As I'm sure you're aware, last week hosted International Left Handers Day (no, we're not making this up!). Accordingly, we've assembled an Australian Left Handers Test XI from the past 30 years.
These legendary lefties would prove a handful for just about any opposition and the team contains a swag of our country’s finest cricketers of any persuasion.
What do you think of this team? Who do you remember fondly? Who do you think we missed?
Tweet your thoughts to @ACA_Players.
Matthew Hayden - 103 Tests, 8625 runs @ 50.74
After gorging himself on first-class attacks to the point of gluttony, Hayden became one of Australia’s greatest ever openers. His turning point came on the turning Indian pitches, when he swept like a janitor with OCD. A tall and imposing presence at the top of the order.
Mark Taylor - 104, 7525 @ 43.50
From the early days of his cherry-stained Symonds stick, Taylor became a dependable and often brilliant opening batsman. Stocky in size and plucky in approach, he was unflappable at the crease with a piercing drive and powerful pull. Taylor was also prolific in both chewing gum consumption and air conditioning endorsement.
Justin Langer - 105, 7696 @ 45.27
Like a few players in this outfit, Langer was more successful in his second stint in the baggy green. After playing just 8 Tests in six years, he shook off the repuation of a grafter with limited strokes to be an agraggressive shot maker with a knack for converting fifties into hundreds. Although he spent a fair period at number 3, in this team he’d secretly be hoping for Taylor’s dismissal so he may rekindle his on-field bromance with Hayden.
Allan Border - 156, 11174 @ 50.56
In Australian cricket’s dark days of the early to mid ‘80s, Allan Border <i>was</i> Australia. A lone figure of class in a rebuilding team, he reputedly embarked on a seven-year smile ban which only ended with the hoisting aloft of the 1987 World Cup.
Simon Katich - 56, 4188 @ 45.03
Simon Katich is to tenacity what David Gower was to style. Stubbled of face and hairy of chest, Katich eshews the mondern-day manscaping in keeping with his ‘bring-the-fight’, blue-collar approach. While his elbow isn’t always high in the classical pose, his standards have remained at the top, and he is enjoying another successful season in England.
Michael Hussey - 79, 6235 @ 51.52
Ever reliable, Michael Hussey was Australia’s most dependable batsman across all formats. Exceeded the coveted Test average barrior of 50 to underline his sustained success. Like a 28 year-old at trade school, his apprenticeship was long and many younger contemporaries graduated to the Test arena before him. The extent to which the portside professional made up for lost time is now a matter of record.
Adam Gilchrist - 96, 5570 @ 47.60
Adam Gilchrist broke fingers in the crowd and bowler’s hearts in equal measure. Redefined the role of the wicketkeeper-batsman with his willow wielding wizardry. Historically, ‘keepers were viewed as useful support acts with the bat but Gilchrist commanded a place in any line-up on his batting alone. Beyond that, he didn’t just counter-punch for Australia – he often unleashed hell. As his career Test strike rate of 81.95 attests, he didn’t noodle his way to any of his 17 tons and his only crime was making batting appear too easy.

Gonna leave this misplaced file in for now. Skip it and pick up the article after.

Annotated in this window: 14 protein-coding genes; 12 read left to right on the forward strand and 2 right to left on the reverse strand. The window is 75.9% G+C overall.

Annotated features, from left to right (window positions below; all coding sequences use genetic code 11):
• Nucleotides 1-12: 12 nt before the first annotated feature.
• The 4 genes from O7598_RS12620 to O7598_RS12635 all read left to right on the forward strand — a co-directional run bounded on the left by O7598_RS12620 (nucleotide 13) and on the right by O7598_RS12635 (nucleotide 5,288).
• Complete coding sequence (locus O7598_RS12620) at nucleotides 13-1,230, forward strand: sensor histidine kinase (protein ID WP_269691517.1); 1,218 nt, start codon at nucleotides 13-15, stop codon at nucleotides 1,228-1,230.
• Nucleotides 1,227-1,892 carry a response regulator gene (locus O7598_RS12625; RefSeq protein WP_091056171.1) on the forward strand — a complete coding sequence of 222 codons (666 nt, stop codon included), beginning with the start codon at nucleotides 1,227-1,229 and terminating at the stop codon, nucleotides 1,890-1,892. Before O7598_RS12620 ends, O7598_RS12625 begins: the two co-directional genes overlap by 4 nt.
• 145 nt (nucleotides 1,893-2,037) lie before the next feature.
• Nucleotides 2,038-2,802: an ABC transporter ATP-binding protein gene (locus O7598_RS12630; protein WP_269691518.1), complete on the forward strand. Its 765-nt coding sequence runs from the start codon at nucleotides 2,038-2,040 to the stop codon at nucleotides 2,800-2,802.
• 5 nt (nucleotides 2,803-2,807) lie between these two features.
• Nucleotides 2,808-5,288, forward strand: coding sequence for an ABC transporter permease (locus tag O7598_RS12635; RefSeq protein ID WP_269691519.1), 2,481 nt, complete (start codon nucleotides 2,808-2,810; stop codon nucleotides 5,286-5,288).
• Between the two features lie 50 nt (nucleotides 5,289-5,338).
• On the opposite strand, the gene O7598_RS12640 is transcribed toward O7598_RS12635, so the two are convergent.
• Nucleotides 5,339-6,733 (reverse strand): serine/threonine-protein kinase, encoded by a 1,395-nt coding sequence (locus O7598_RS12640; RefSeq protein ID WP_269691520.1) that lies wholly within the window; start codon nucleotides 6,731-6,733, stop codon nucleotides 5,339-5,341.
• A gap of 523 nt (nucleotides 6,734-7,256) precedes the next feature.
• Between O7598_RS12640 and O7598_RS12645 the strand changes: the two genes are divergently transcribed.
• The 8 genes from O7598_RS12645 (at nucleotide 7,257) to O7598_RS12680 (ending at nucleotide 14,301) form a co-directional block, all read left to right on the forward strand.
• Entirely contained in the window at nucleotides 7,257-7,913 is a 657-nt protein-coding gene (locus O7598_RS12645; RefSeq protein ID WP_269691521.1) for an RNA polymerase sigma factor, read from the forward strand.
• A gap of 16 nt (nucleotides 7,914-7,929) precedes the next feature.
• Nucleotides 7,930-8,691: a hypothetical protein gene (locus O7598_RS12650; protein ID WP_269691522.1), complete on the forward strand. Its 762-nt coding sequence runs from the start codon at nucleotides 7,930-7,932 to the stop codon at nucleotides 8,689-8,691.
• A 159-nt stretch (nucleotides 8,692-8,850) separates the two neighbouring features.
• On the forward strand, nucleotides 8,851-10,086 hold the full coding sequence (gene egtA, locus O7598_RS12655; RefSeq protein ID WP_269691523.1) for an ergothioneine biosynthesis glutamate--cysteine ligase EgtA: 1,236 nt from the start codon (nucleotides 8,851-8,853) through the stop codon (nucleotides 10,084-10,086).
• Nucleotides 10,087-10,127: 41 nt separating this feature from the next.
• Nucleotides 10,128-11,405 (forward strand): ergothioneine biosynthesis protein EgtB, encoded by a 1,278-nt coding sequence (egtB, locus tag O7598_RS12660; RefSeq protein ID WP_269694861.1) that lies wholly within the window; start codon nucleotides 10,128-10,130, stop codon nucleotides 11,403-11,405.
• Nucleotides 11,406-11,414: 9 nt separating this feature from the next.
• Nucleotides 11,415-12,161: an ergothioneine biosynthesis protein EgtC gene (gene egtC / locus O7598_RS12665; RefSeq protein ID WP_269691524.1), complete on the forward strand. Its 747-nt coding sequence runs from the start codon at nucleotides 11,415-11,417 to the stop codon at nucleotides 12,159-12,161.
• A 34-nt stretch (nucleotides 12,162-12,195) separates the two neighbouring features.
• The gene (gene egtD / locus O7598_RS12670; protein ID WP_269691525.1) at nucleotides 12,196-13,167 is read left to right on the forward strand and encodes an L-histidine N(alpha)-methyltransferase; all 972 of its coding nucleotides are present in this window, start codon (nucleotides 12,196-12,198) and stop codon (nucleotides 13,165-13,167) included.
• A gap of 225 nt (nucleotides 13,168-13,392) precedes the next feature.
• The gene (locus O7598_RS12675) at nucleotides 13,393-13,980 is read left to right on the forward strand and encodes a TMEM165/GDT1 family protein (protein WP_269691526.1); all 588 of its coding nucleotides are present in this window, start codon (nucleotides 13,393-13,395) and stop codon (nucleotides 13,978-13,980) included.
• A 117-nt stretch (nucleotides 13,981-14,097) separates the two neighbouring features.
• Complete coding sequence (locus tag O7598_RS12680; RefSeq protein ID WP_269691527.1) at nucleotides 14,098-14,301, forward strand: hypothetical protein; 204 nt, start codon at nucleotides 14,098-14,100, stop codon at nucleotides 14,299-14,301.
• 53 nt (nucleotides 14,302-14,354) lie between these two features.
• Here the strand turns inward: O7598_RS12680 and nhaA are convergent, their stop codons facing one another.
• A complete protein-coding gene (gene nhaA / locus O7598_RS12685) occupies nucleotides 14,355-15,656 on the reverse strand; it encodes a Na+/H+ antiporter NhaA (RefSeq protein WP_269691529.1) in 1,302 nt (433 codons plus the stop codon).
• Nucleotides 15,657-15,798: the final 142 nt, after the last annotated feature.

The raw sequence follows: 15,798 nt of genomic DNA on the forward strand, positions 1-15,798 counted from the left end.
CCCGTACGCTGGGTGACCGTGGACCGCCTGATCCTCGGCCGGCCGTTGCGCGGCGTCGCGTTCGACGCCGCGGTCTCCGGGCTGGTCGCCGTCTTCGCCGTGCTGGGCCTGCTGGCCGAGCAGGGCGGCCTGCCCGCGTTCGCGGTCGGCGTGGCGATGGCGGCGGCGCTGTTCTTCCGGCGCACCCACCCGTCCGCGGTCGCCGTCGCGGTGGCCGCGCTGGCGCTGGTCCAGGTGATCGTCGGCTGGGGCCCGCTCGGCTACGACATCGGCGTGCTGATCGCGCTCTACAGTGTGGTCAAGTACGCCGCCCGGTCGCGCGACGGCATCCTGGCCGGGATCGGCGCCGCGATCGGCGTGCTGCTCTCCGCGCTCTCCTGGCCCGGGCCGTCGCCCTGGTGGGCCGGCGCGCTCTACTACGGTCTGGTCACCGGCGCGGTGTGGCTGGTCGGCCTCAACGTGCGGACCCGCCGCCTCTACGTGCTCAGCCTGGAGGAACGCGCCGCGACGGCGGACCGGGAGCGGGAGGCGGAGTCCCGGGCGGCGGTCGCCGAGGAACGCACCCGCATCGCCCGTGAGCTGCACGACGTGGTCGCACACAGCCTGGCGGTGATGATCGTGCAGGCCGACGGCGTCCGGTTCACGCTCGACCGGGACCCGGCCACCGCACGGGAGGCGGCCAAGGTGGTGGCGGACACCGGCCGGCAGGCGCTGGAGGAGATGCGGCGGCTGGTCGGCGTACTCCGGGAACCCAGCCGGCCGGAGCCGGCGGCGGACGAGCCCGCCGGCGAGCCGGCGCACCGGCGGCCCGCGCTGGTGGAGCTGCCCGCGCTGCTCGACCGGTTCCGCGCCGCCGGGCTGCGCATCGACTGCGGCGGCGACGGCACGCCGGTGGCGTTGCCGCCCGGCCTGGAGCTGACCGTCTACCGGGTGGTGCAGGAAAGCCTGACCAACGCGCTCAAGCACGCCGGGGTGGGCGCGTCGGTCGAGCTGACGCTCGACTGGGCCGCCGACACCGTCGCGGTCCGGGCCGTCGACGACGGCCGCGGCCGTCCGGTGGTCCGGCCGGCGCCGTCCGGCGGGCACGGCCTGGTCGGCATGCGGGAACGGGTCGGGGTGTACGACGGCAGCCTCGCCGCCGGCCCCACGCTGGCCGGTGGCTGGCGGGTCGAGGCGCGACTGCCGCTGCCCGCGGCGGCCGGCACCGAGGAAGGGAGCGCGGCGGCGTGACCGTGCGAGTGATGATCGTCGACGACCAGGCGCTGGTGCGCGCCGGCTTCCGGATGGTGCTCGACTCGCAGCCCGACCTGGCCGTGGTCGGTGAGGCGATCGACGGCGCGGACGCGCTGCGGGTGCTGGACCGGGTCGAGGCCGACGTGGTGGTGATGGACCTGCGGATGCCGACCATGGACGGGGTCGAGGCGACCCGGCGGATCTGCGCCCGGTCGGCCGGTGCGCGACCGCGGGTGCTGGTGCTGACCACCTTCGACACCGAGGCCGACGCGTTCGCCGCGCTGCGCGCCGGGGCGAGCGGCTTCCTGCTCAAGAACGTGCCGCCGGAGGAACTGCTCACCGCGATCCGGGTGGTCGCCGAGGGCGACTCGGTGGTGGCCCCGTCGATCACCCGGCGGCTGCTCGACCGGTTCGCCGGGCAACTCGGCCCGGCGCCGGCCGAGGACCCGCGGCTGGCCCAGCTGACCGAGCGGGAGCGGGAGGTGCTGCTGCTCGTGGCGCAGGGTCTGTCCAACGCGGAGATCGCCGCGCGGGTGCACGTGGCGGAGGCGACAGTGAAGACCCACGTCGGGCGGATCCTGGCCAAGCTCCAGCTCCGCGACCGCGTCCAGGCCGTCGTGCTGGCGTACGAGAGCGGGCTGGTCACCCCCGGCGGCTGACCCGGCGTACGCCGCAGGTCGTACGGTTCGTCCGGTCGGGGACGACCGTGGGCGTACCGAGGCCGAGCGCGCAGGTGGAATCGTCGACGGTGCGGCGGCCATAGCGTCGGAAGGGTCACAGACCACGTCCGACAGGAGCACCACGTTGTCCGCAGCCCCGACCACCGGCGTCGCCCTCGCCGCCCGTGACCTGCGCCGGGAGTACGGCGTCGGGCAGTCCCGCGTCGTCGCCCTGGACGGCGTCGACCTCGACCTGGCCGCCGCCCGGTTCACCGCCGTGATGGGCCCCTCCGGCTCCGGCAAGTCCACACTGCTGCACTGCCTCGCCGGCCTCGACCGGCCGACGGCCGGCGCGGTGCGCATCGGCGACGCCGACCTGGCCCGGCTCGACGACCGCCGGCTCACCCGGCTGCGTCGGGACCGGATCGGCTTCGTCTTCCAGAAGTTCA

Mitchell Johnson - 51, 1406 @ 21.97, 205 wkts @ 30.93
With the rotating stable of quicks in England, it’s perhaps easy to forget what a damaging player Mitchell Johnson is. His record of 205 Test scalps in 51 matches (at 30.93) stacks up favourably against other pacemen such as Merv Hughes (212 wickets in 53 Tests at 28.38) and by average at least, Brett Lee (30.81). Johnson’s batting average betters both. When the stars and Johnson’s seam align, he can be a demolition man.
Mitchell Starc - 10, 328 @27.33, 35 @33.03
Mitchell of the Starc variety in many ways has replaced his namesake Mitchell Johnson as Australia’s left-arm strike force. Although still relatively early in his development, Starc has shown he can be very damaging with the swinging ball and equally effective with his swinging bat. While he may be striving for greater consistency, he does have the ability to grab poles in batches.
Ray Bright - 25, 445 @ 14.35, 53 @ 41.13
Before Andy Bichel, Ray Bright held the mantle of touring and/or 12th man specialist. Slow bowling was unfashionable for a period of his international career. So was Bright’s fighting lower order batting. Nevertheless, he enjoyed some moments of great success, none more so than his 5/94 in the second innings of the famous Tied Test in Madras in 1986.
Bruce Reid - 27, 93 @ 4.65, 113 @ 24.64
Standing at over two metres tall, Bruce Reid was able to generate plenty of bounce and therefore proved a handful for batsmen, especially with the added ability to bowl induckers to the right-handers or slant the ball across and bring the cordon into play. Injuries curtailed his career but he was a genuine match winner when on the park. Took 13 wickets in a match against England.
Doug Bollinger (12th Man) - 12, 21 @ 7.71, 50 @ 25.92
Dougie’s return of 50 Test wickets from 12 matches at less than 26 runs for each underline his potency. Another mollydooker with ball-shaping skills, Bollinger fell out of favour with the Australian selectors and after some woeful Vodafone ads, many members of the viewing public. One of the game’s characters, he is perfectly suited to the 12th man duties, with plenty of tasks reducing his capacity to pester his team mates.
Darren Lehmann (Coach) - 27, 1798 @ 44.95 , 15 @ 27.46
What's an Australian Left Handers Test XI without Boof behind the reigns?